Monday, November 12, 2012

Not Your Friend’s MS Caregiving

Reading the latest issue of NMSS Momentum I was intrigued by their cover article “Not Your Friend’s MS”.

I found myself reflecting on how many Multiple Sclerosis spouse caregivers, family and or friends who actually provide care or one day may need to provide care are not affected similarly by the phenomena of “Not Your Friend’s MS Caregiving”?

Reflecting led to reminiscing …

Rosalynn Carter
Decades ago my Dad gave me a copy of “Helping Yourself Help Others” by former First Lady, Rosalynn Carter who first became a caregiver as a teenager helping her Mom as her Dad died of leukemia. I will always remember reading for the first time, "There are only four kinds of people in this world: those who have been caregivers, those who currently are caregivers, those who will be caregivers, and those who will need caregivers". … Decades later Rosalynn Carter remains involved as President of Board of Directors of the Rosalynn Carter Institute for Caregiving of Georgia Southwestern State University.

Mitchell Kowalski and Zane Kotker 
Around the same time, misfiled on a library shelf I found a copy of “Mainstay: for the Well Spouse of the Chronically Ill” written in hindsight by a MS spouse caregiver, Zane Kotker under the nom de plume, Maggie Strong. Most importantly to me at the time, she wrote about caregiving for severe and progressing MS until her husband’s death … ‘not your friend’s (mild) MS’ as portrayed everywhere else in MS publications of the time. Today Zane Kotker continues her writing career but as a fiction author under her own name living in the Pioneer Valley of Massachusetts. That original 80’s book “Mainstay” spawned what today is known as the Well Spouse Association.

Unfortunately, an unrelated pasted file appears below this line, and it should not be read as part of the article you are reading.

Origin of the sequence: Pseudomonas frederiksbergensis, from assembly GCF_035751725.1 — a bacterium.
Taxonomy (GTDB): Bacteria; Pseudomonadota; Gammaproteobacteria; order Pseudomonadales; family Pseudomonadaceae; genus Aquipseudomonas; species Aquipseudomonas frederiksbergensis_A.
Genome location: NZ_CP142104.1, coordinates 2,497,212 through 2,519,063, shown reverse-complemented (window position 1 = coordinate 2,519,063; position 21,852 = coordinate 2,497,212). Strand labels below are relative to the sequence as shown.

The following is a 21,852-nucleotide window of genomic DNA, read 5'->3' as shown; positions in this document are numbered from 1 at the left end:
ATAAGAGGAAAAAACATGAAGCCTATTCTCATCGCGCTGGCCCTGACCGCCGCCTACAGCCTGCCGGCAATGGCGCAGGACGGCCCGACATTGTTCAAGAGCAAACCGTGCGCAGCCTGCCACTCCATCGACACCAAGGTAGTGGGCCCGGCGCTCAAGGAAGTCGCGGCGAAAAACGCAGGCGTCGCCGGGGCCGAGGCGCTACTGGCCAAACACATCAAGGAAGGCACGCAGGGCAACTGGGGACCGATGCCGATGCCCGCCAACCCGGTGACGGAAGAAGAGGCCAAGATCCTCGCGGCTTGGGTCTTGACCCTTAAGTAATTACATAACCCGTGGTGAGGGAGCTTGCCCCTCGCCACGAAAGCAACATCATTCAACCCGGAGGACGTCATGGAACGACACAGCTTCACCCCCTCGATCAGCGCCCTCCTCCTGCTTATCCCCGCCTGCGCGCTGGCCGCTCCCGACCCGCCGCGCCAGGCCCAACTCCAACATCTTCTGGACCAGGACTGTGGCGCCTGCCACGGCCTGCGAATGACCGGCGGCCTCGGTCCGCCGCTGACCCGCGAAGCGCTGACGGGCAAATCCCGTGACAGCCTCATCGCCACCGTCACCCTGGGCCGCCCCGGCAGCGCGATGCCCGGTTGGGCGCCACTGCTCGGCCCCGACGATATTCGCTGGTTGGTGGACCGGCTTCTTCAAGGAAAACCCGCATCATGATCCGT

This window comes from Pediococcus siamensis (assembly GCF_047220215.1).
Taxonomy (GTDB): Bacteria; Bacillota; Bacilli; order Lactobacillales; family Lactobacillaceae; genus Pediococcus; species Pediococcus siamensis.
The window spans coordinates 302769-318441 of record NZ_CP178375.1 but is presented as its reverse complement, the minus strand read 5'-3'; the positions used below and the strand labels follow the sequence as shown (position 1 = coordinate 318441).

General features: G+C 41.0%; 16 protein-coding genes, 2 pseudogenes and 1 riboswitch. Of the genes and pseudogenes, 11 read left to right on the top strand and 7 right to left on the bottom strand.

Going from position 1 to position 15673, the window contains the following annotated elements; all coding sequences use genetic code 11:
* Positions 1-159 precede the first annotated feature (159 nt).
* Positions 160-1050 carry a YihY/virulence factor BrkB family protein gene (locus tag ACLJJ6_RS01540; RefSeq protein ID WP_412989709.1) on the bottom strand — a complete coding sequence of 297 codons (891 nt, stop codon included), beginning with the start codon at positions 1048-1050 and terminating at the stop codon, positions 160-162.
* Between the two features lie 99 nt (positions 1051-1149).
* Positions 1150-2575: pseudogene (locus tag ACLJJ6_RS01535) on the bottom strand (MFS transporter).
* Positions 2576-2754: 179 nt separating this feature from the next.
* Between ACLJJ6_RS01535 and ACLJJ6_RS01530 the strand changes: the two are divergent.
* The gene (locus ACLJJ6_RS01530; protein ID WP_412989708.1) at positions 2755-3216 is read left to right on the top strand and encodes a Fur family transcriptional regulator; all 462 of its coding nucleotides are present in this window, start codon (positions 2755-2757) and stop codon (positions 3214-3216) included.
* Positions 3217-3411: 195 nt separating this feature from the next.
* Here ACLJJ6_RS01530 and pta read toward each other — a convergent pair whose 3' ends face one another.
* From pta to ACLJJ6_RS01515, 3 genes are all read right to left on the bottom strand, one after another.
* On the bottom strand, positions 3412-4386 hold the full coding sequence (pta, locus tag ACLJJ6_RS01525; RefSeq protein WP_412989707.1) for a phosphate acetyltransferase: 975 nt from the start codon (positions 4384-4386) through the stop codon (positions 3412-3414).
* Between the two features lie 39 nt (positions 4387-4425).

These two long ago, pre Internet advocates for caregivers back when I was starting are good examples of the range of philosophy of “not your friend’s caregiver”.

Neither is right or wrong! Yet in the beginning, who among us does not search for or want to be inspired by the ‘right plan’ for the future. That is until unpredictable twists and turns of fate leave us all … living the ‘best of possible’ lives.
Patrick Leer
BLOGS:
Caregivingly Yours, MS Caregiver @ http://caregivinglyyours.blogspot.com/

4 comments:

  1. And then there is my situation, both spouses caregivers for the other, both declining with age, both now in asst living home, still helping each other survive to live, love, and laugh another day. I LOVE Carter!

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  2. Just as each case of MS is different, so, too, are our caregivers. While yours became a full-time issue very quickly, I'm progressing (I prefer the term declining) at a much slower pace. So, my husband has time to catch up.
    Peace,
    Muff

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    Replies
    1. though I personally have no frame of reference I have often wondered if slow and steady is any easier to cope with from a caregiver's perspective than having the roof fall in on you

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